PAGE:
Tuesday, June 12, 2007

It's the pain so what's the gain FitFlops?

Fit Flops are tipped to be this season’s fashion trend and according to media reports FitFlops are selling out quickly, everywhere. This of course may be due to there being only a limited supply of sandals available for sale. In which case that is clever marketing which instantly creates an artifical demand. According to the manufacturer wearing the shoes tone the leg muscles by virtue of their negative heel design caused through destabilisation of the foot and as an adjunct the inclusion of polymer materials within the soling, dampens down peak shock (presumably at heel strike and through propulsion). There are many studies which would uphold the later claim but few independent investigations to suggest destabilising feet (as is suggested in the sales literature) would benefit muscle tone. Like the manufacturer’s claims for Dr Scholls Exercise Sandals in the late 60s and 70s, I remain unsure whether the structure and presentation of the shoe as a medium, exercised the intrinsic muscles of the foot, or alternatively people wearing the sandals, were more confident and comfortable enough, to walk more. One phenomenon which was peculiar to many DR. Scholl Exercise Sandal wearers was inevitable they experienced difficult in getting used to wearing their sandals. But once they had worn them for a couple of times they considered their exercise sandals to be the most comfortable shoes of their wardrobe. The orthodox heeled shoe as we understand it has its origins in the early 1950s when it was discovered a well placed shank could give greater freedom to the position and size of the shoe heel. The Stiletto was not just an icon but heralded the end of the era for negative heels. Prior to this design innovation and mass production of heeled shoes in the 19th century, heels were positioned more closely to the foot arch and acted as an arch support. By implication maintaining a high arch during ground contact and propulsion helps foot function (aka improves intrinsic muscle control of the foot) but increases peak shock due to the stiffness of the foot which if prolonged would have a potential to cause damage to weight bearing joints. In the 20th century fads and fashions for shoes with negative heels have enjoyed short spells of popularity before becoming passĂ©. Dr School Exercise sandals received such negative publicity the company inevitably relaunched their sandals under a new name. Thank you to the many surfers who have contacted me regarding FitFlops. My advice as with any shoe is the make sure the shoe fits the foot comfortably before purchase. Be prepared to put up with some initial inconvenience with the shoes, but if the discomfort continues beyond what would be a reasonable breaking I period, change you footwear. Keep the container and store the shoes for fifty years because they will become collectors artefacts. A win win situation.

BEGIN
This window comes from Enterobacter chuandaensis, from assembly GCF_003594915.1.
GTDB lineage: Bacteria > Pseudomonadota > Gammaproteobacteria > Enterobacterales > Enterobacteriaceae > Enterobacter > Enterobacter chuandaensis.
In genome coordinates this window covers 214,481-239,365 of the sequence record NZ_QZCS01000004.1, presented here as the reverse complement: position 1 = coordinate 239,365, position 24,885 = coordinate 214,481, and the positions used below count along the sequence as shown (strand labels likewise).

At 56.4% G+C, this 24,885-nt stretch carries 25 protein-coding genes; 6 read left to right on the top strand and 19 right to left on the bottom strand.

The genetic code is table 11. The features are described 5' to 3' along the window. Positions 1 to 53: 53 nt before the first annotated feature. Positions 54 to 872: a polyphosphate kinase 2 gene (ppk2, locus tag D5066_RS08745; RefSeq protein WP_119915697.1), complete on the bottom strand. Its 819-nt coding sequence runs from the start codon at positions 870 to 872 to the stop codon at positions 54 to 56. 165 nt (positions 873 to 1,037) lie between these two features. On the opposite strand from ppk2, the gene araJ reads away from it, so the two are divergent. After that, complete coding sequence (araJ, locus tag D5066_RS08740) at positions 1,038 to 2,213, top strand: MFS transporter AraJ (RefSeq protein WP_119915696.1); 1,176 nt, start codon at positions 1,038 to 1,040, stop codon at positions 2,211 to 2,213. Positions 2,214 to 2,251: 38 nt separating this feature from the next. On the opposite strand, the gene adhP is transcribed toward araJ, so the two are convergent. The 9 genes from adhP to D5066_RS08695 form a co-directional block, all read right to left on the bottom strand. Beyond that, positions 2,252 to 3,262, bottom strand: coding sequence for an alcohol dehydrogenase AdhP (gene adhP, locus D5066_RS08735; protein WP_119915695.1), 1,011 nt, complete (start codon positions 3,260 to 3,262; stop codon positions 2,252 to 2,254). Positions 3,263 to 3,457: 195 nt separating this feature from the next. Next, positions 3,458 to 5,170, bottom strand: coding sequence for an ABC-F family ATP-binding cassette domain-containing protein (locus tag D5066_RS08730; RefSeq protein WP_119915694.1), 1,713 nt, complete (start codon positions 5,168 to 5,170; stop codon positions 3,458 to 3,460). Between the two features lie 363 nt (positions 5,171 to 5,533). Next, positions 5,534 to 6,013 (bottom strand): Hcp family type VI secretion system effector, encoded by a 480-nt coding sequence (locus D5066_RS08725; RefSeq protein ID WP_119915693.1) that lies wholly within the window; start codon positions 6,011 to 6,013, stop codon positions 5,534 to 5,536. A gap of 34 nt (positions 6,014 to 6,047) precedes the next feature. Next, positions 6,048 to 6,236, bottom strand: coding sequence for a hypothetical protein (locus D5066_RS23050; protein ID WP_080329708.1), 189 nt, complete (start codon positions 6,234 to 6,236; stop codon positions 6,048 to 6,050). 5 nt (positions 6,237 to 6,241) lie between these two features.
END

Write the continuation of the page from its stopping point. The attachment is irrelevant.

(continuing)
No comments: